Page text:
“Four million people were dispossessed. Two and a half million kulaks [rich peasants] were sent into exile…” These grim historical facts from the Stalinist period began the 8-part television series “Zuleikha,” aired by one of Russia’s main channels and watched by a record number of viewers.
But even though the series was shown last month, debates — some quite vociferous —about the historic accuracy continue on to this day in Russian media and online.
The series, based on the prize-wining novel “Zuleikha Opens Her Eyes” by Guzel Yakhina, tells the story of the hardships endured in the 1930s by the Tatar people— and by many other ethnic groups — through the image of the main character, Zuleikha.
From the very first minutes, the series creates a mood of suspense and tension, plunging the viewer into an oppressive atmosphere where a threat hangs over the well–ordered life of Zuleikha’s family, who have been increasing their wealth through hard daily labor for years.
After hearing about an upcoming food raid by the Bolsheviks, Zuleikha’s husband Murtaza decides to make a secret cache of food supplies. “We will not die of hunger. There will be something to sow in the spring!” Murtaza says as he hastily gathers up bags of food to hide from the Bolshevik squads.
In a fit of fury and hatred for the raiders, Murtaza kills his cattle with an axe.
Murtaza picks up a paper that was wrapped around a stone and reads it: “We will destroy the kulaks as a class.” “Destroy us, you say?” he shouts. “You’ll choke on us.”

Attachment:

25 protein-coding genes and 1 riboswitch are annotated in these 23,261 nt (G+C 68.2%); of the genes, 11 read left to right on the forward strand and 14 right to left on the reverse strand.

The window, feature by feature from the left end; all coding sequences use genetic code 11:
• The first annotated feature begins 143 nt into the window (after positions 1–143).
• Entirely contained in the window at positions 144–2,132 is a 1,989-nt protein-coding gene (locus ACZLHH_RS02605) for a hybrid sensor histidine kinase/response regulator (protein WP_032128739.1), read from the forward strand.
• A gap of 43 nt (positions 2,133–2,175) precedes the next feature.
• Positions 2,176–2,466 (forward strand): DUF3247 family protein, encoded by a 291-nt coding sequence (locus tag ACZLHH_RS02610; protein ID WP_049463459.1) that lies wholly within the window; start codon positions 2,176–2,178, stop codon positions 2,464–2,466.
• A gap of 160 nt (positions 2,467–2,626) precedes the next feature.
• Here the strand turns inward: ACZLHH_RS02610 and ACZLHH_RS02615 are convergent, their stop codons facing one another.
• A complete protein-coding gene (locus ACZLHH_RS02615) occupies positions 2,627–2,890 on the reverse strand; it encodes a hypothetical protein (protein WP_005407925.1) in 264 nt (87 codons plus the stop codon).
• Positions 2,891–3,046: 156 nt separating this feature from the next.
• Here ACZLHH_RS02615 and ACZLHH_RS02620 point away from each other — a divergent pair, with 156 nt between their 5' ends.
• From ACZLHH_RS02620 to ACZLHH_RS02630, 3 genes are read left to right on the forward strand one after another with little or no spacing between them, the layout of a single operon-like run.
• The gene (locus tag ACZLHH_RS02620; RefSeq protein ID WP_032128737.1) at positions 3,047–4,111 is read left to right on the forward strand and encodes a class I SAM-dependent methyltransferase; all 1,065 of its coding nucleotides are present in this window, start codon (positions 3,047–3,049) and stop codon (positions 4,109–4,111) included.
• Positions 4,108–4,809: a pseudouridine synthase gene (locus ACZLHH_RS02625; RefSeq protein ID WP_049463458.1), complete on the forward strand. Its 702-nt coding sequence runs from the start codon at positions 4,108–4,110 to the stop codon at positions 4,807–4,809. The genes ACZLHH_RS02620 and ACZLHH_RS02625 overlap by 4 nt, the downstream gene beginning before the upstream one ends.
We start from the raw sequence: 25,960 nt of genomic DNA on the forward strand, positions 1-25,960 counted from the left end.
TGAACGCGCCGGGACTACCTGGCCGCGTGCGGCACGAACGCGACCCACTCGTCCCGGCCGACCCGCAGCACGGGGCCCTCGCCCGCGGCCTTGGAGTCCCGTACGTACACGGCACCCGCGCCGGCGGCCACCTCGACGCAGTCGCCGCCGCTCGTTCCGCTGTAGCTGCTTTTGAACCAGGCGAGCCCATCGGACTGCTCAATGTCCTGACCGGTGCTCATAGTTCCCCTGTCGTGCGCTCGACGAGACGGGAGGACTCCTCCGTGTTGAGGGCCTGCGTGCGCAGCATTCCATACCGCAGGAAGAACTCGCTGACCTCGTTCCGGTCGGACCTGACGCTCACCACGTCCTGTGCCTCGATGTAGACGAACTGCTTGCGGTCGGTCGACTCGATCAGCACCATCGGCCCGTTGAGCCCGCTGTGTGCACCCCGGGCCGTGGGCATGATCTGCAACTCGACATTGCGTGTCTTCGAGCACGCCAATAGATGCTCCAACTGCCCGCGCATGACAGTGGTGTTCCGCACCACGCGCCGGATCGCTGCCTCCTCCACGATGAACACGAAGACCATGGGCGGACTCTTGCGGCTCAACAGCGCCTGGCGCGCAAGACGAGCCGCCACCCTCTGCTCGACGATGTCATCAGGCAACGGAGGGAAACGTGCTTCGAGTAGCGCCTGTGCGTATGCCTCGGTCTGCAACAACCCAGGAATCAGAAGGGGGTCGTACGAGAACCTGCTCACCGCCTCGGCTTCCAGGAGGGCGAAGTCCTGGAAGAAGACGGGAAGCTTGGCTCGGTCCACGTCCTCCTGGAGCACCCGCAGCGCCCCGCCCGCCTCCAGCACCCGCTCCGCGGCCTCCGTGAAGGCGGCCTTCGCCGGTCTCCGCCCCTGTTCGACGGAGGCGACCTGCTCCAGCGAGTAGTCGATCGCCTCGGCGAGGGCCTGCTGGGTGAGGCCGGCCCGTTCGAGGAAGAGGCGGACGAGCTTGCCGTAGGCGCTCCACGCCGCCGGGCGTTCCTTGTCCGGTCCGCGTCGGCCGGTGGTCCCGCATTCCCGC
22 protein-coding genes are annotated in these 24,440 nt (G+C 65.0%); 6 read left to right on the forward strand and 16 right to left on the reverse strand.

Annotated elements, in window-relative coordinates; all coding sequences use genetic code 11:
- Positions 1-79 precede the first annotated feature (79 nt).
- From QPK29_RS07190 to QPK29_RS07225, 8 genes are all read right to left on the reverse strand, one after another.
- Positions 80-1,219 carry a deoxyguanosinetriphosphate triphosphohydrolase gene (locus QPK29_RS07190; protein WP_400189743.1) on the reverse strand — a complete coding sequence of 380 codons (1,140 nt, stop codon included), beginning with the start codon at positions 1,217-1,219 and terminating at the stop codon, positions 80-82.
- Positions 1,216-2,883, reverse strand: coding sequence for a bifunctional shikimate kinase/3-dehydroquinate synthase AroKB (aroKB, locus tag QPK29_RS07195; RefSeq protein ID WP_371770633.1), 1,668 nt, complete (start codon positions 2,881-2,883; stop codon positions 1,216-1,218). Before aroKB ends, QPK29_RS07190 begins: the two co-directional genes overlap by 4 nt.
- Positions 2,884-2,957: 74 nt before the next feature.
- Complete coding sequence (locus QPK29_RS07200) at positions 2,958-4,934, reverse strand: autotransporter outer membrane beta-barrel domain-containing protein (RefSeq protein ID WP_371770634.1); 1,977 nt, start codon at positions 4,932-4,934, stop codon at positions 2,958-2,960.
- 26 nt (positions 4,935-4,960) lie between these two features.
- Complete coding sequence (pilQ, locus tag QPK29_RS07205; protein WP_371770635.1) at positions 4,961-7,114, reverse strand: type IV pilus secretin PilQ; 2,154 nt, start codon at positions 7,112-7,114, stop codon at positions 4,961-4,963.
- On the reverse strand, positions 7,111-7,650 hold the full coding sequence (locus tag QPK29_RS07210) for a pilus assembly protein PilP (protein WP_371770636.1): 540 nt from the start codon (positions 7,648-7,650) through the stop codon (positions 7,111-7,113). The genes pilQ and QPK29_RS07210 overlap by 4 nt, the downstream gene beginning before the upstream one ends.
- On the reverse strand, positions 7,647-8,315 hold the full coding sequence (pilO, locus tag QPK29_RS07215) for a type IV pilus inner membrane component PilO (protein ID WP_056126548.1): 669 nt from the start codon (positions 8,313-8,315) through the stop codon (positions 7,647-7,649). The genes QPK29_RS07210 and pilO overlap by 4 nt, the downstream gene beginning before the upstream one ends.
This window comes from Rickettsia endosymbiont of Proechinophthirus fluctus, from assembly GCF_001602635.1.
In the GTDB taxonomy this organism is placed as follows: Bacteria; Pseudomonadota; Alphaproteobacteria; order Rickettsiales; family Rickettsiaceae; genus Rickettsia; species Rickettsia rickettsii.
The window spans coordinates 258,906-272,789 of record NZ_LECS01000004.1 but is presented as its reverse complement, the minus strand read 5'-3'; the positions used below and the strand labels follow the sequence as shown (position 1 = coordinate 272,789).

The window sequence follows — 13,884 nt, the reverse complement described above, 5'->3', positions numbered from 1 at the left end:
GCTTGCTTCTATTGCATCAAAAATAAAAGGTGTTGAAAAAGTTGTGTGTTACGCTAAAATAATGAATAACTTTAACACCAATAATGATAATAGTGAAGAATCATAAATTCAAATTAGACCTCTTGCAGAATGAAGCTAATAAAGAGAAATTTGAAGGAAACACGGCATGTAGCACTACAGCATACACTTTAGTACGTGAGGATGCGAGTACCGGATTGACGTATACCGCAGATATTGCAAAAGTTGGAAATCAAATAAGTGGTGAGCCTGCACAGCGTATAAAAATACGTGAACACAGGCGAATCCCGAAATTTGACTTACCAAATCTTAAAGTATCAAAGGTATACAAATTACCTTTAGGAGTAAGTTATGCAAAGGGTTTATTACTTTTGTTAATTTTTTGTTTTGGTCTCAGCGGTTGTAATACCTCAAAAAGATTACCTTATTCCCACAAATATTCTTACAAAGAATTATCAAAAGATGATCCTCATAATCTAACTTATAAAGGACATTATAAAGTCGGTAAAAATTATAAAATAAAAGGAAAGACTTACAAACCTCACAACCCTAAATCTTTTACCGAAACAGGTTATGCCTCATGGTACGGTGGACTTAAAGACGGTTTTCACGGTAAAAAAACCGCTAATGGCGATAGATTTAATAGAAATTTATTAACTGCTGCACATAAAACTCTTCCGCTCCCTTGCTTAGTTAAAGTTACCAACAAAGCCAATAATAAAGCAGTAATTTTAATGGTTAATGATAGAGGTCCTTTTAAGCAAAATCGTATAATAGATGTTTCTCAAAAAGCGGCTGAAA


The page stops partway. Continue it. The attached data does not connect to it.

But Murtaza’s attempts to save his family and property fail, and the Bolsheviks shoot him. Zuleikha, along with other residents of the traditional Tatar village, are unceremoniously sent to exile — to penal servitude in Siberia.
The tragic fate of the kulaks has been well-established in Russia. In a court case dated March 30, 1999, the Russian Supreme Court defined dekulakization as “political repression applied administratively by local executive authorities on political and social grounds on the basis of the resolution of the Central Committee of the CPSU (b) of January 30, 1930 “On measures to eliminate the kulaks as a class.”
Guzel Yakhina, the author of the novel the series was based on, said that she wrote the novel after doing thorough and extensive work with historical sources, as well reading dozens of memoirs of people who had gone through this. Yakhina said that the novel was also inspired by the memories of her own grandmother, who was subjected to dekulakization and subsequent exile to Siberia at the age of seven.
“I wrote the book about Zuleikha for a very personal reason,” Yakhina told The Moscow Times. “I just wanted to understand the character of my grandmother, who experienced dekulakization personally. She was very close to me, and I owe a great deal to her. While I was writing the novel, I knew that I was not saying anything new. In fact, I even deliberately deleted some true facts from the story that I had originally put in. Today, I would not have taken them out,” she said.
Despite all this, among the hundreds of reviews on kinopoisk.ru there is hardly a single positive comment about the main television event of the spring.
“The film displays the entire range of typical anti-Soviet cliches…” This was typical of the criticism, albeit much less rude than other comments.